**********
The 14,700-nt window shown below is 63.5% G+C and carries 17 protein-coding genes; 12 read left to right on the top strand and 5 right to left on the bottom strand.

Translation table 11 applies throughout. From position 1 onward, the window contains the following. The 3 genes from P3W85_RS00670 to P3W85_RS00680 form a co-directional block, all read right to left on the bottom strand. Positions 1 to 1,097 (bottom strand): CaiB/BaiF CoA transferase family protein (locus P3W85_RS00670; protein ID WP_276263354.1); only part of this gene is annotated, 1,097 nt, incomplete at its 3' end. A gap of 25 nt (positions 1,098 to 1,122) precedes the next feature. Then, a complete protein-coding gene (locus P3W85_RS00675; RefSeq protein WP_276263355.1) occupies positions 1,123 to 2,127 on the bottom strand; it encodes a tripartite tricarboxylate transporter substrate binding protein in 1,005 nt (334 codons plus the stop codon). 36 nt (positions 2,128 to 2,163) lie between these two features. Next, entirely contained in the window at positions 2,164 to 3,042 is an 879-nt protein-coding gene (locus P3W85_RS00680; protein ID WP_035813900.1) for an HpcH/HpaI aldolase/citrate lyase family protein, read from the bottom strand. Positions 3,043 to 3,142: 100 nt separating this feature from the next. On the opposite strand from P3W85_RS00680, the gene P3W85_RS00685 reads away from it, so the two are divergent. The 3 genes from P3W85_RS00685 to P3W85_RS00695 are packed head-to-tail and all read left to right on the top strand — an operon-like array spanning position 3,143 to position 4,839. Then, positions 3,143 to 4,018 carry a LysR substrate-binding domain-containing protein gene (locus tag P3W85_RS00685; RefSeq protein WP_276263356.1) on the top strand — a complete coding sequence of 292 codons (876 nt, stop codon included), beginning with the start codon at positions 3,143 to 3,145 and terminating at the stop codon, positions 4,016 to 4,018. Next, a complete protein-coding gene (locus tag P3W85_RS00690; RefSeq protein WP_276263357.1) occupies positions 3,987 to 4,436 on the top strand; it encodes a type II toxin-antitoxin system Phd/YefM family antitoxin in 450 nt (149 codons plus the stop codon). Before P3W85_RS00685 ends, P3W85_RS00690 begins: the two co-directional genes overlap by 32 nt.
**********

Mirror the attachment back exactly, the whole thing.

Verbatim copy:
The 14,700-nt window shown below is 63.5% G+C and carries 17 protein-coding genes; 12 read left to right on the top strand and 5 right to left on the bottom strand.

Translation table 11 applies throughout. From position 1 onward, the window contains the following. The 3 genes from P3W85_RS00670 to P3W85_RS00680 form a co-directional block, all read right to left on the bottom strand. Positions 1 to 1,097 (bottom strand): CaiB/BaiF CoA transferase family protein (locus P3W85_RS00670; protein ID WP_276263354.1); only part of this gene is annotated, 1,097 nt, incomplete at its 3' end. A gap of 25 nt (positions 1,098 to 1,122) precedes the next feature. Then, a complete protein-coding gene (locus P3W85_RS00675; RefSeq protein WP_276263355.1) occupies positions 1,123 to 2,127 on the bottom strand; it encodes a tripartite tricarboxylate transporter substrate binding protein in 1,005 nt (334 codons plus the stop codon). 36 nt (positions 2,128 to 2,163) lie between these two features. Next, entirely contained in the window at positions 2,164 to 3,042 is an 879-nt protein-coding gene (locus P3W85_RS00680; protein ID WP_035813900.1) for an HpcH/HpaI aldolase/citrate lyase family protein, read from the bottom strand. Positions 3,043 to 3,142: 100 nt separating this feature from the next. On the opposite strand from P3W85_RS00680, the gene P3W85_RS00685 reads away from it, so the two are divergent. The 3 genes from P3W85_RS00685 to P3W85_RS00695 are packed head-to-tail and all read left to right on the top strand — an operon-like array spanning position 3,143 to position 4,839. Then, positions 3,143 to 4,018 carry a LysR substrate-binding domain-containing protein gene (locus tag P3W85_RS00685; RefSeq protein WP_276263356.1) on the top strand — a complete coding sequence of 292 codons (876 nt, stop codon included), beginning with the start codon at positions 3,143 to 3,145 and terminating at the stop codon, positions 4,016 to 4,018. Next, a complete protein-coding gene (locus tag P3W85_RS00690; RefSeq protein WP_276263357.1) occupies positions 3,987 to 4,436 on the top strand; it encodes a type II toxin-antitoxin system Phd/YefM family antitoxin in 450 nt (149 codons plus the stop codon). Before P3W85_RS00685 ends, P3W85_RS00690 begins: the two co-directional genes overlap by 32 nt.